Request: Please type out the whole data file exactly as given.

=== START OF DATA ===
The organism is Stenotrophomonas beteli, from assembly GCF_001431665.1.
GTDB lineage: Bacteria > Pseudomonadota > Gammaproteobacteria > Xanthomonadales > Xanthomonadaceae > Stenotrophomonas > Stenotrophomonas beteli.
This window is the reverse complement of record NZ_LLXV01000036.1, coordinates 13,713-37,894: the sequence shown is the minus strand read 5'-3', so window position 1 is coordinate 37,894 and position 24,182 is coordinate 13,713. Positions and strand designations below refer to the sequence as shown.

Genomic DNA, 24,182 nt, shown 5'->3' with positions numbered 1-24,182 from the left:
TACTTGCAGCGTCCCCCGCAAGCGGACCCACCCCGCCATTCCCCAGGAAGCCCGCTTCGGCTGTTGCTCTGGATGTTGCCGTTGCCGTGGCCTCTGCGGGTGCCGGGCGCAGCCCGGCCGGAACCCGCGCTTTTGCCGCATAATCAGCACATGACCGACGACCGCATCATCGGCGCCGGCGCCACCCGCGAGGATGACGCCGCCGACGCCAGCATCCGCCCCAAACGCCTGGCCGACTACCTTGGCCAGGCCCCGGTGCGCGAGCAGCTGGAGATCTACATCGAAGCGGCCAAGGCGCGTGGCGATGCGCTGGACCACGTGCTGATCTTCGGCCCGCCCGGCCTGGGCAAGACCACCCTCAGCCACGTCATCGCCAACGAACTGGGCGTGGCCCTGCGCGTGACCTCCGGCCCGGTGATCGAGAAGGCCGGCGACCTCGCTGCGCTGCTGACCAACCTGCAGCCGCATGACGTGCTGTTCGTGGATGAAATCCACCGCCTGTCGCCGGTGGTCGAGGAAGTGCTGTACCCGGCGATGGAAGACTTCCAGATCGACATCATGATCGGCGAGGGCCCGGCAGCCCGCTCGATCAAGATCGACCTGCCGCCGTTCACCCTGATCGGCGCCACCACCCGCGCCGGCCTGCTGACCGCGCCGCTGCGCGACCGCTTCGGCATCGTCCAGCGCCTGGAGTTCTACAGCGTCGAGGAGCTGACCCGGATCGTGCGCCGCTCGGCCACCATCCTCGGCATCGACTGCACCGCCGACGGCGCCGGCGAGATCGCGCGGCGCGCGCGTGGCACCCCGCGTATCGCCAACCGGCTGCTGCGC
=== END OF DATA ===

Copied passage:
The organism is Stenotrophomonas beteli, from assembly GCF_001431665.1.
GTDB lineage: Bacteria > Pseudomonadota > Gammaproteobacteria > Xanthomonadales > Xanthomonadaceae > Stenotrophomonas > Stenotrophomonas beteli.
This window is the reverse complement of record NZ_LLXV01000036.1, coordinates 13,713-37,894: the sequence shown is the minus strand read 5'-3', so window position 1 is coordinate 37,894 and position 24,182 is coordinate 13,713. Positions and strand designations below refer to the sequence as shown.

Genomic DNA, 24,182 nt, shown 5'->3' with positions numbered 1-24,182 from the left:
TACTTGCAGCGTCCCCCGCAAGCGGACCCACCCCGCCATTCCCCAGGAAGCCCGCTTCGGCTGTTGCTCTGGATGTTGCCGTTGCCGTGGCCTCTGCGGGTGCCGGGCGCAGCCCGGCCGGAACCCGCGCTTTTGCCGCATAATCAGCACATGACCGACGACCGCATCATCGGCGCCGGCGCCACCCGCGAGGATGACGCCGCCGACGCCAGCATCCGCCCCAAACGCCTGGCCGACTACCTTGGCCAGGCCCCGGTGCGCGAGCAGCTGGAGATCTACATCGAAGCGGCCAAGGCGCGTGGCGATGCGCTGGACCACGTGCTGATCTTCGGCCCGCCCGGCCTGGGCAAGACCACCCTCAGCCACGTCATCGCCAACGAACTGGGCGTGGCCCTGCGCGTGACCTCCGGCCCGGTGATCGAGAAGGCCGGCGACCTCGCTGCGCTGCTGACCAACCTGCAGCCGCATGACGTGCTGTTCGTGGATGAAATCCACCGCCTGTCGCCGGTGGTCGAGGAAGTGCTGTACCCGGCGATGGAAGACTTCCAGATCGACATCATGATCGGCGAGGGCCCGGCAGCCCGCTCGATCAAGATCGACCTGCCGCCGTTCACCCTGATCGGCGCCACCACCCGCGCCGGCCTGCTGACCGCGCCGCTGCGCGACCGCTTCGGCATCGTCCAGCGCCTGGAGTTCTACAGCGTCGAGGAGCTGACCCGGATCGTGCGCCGCTCGGCCACCATCCTCGGCATCGACTGCACCGCCGACGGCGCCGGCGAGATCGCGCGGCGCGCGCGTGGCACCCCGCGTATCGCCAACCGGCTGCTGCGC